When compelled to take up arms against his ambitious brothers and the Lombards, he made no other use of his victories, under the conduct of a brave general called Mommol, than to give peace to his dominions. The crimes in which the barbarous manners of his nation involved him he effaced by tears of repentance.
The prosperity of his reign, both in peace and war, condemns those who think that human policy cannot be modelled by the maxims of the Gospel, whereas nothing can render a government more flourishing. He always treated the pastors of the Church with respect and veneration. He was the protector of the oppressed, and the tender parent of his subjects. He gave the greatest attention to the care of the sick. He fasted, prayed, wept, and offered himself to God night and day as a victim ready to be sacrificed on the altar of His justice, to avert His indignation which he believed he himself had provoked and drawn down upon his innocent people. He was a severe punisher of crimes in his officers and others, and, by many wholesome regulations, restrained the barbarous licentiousness of his troops; but no man was more ready to forgive offences against his own person. With royal magnificence he built and endowed many churches and monasteries. This good king died on the 23rd of March in 593, in the sixty-eighth year of his age, having reigned thirty-one years and some months.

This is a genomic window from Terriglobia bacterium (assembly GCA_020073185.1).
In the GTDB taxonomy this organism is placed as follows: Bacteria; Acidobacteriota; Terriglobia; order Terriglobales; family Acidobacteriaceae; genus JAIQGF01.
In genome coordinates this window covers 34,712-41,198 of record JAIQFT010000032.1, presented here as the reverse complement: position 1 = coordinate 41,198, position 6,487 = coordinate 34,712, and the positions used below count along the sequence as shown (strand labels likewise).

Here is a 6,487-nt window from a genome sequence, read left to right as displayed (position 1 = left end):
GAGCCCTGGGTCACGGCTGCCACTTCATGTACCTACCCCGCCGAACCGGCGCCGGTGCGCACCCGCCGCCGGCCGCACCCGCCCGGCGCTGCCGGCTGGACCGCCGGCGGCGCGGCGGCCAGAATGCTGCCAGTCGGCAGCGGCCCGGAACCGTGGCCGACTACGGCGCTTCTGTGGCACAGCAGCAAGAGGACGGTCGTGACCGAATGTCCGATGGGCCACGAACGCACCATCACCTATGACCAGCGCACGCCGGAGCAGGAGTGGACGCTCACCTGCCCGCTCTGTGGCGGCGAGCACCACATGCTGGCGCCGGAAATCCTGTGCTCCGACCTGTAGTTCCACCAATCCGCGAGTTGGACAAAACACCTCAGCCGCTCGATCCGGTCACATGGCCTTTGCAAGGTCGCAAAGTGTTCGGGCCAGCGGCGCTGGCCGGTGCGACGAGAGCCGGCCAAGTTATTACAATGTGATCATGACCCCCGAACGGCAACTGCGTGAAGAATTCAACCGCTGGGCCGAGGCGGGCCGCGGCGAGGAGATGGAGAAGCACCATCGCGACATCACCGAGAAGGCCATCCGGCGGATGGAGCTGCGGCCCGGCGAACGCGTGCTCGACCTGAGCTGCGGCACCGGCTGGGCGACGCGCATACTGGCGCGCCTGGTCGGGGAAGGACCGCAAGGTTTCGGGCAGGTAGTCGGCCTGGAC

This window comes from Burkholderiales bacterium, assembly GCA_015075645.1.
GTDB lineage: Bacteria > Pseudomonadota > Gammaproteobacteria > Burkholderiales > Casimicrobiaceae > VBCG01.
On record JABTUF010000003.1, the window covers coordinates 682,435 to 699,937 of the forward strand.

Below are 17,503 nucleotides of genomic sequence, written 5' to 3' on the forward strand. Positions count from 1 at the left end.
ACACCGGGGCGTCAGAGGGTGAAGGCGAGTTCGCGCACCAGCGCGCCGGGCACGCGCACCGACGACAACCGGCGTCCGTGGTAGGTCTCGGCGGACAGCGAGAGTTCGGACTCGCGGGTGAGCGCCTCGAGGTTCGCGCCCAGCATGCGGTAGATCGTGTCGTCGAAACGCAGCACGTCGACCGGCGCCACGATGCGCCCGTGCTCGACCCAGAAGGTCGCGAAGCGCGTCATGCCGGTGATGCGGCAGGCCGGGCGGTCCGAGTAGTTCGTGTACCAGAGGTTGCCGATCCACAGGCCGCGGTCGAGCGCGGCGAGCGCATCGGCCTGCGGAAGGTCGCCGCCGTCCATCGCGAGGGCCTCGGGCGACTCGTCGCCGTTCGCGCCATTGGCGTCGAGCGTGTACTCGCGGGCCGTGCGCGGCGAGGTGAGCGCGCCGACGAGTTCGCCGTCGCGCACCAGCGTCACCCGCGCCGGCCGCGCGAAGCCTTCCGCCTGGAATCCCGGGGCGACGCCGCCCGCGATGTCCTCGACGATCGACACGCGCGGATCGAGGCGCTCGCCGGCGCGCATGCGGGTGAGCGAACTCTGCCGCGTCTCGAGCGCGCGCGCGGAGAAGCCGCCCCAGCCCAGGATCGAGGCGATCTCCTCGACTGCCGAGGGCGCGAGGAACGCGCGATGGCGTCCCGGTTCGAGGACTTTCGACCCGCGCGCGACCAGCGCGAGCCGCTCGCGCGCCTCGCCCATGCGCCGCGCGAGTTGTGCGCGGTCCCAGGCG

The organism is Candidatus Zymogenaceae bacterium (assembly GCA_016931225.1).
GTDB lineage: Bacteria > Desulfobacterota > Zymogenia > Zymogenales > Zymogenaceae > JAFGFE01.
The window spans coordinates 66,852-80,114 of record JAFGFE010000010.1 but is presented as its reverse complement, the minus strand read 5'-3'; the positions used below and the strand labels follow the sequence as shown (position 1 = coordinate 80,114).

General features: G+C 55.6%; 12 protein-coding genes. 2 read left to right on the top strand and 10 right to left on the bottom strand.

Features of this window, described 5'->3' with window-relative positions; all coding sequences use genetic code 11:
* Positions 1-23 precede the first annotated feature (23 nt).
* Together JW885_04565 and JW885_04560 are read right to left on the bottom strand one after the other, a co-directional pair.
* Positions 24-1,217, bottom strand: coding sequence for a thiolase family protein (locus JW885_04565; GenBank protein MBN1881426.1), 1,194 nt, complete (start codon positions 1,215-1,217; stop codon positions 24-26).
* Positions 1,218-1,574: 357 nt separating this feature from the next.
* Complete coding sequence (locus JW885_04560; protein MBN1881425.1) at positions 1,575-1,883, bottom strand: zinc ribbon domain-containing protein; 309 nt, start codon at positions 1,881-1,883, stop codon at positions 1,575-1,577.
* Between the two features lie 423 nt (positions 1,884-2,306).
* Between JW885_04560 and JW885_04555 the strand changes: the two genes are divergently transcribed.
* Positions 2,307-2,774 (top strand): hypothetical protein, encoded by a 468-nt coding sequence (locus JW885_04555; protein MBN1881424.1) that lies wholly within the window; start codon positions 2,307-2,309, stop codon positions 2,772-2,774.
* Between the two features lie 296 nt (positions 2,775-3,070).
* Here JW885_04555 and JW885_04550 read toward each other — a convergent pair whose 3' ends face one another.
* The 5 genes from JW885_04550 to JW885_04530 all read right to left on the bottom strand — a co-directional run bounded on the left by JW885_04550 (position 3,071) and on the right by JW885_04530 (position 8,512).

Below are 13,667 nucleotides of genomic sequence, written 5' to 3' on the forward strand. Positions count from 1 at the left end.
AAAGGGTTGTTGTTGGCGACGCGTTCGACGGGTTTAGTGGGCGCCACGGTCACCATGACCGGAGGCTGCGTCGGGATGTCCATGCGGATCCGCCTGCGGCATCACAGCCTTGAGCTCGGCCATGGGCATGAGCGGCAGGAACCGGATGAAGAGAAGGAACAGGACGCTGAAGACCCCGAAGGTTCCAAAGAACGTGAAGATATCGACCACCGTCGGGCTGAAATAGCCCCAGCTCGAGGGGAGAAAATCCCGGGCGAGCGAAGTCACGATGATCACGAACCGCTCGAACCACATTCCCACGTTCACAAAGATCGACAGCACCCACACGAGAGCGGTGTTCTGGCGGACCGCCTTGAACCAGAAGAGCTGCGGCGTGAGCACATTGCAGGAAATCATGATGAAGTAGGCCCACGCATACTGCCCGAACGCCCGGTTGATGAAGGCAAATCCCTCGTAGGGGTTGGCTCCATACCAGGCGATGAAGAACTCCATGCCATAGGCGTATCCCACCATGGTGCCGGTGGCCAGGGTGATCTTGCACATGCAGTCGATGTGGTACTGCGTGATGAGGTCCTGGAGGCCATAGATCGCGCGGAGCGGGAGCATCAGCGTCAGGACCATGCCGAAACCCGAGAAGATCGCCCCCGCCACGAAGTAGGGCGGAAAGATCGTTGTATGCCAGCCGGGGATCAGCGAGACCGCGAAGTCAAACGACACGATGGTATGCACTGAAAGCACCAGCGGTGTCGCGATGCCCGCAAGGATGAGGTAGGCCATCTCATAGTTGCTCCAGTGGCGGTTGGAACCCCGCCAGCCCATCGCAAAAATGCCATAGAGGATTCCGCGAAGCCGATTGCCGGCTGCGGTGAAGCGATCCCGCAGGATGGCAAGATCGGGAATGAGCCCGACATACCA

Feast Day of Saint Gontran
The Feast Day of Saint Gontran is March 28. The origin of Feast Days: most saints have specially designated feast days and are associated with a specific day of the year and these are referred to as the saint's feast day. The feast days first arose from the very early Christian custom of the annual commemoration of martyrs on the dates of their deaths at the same time celebrating their birth into heaven.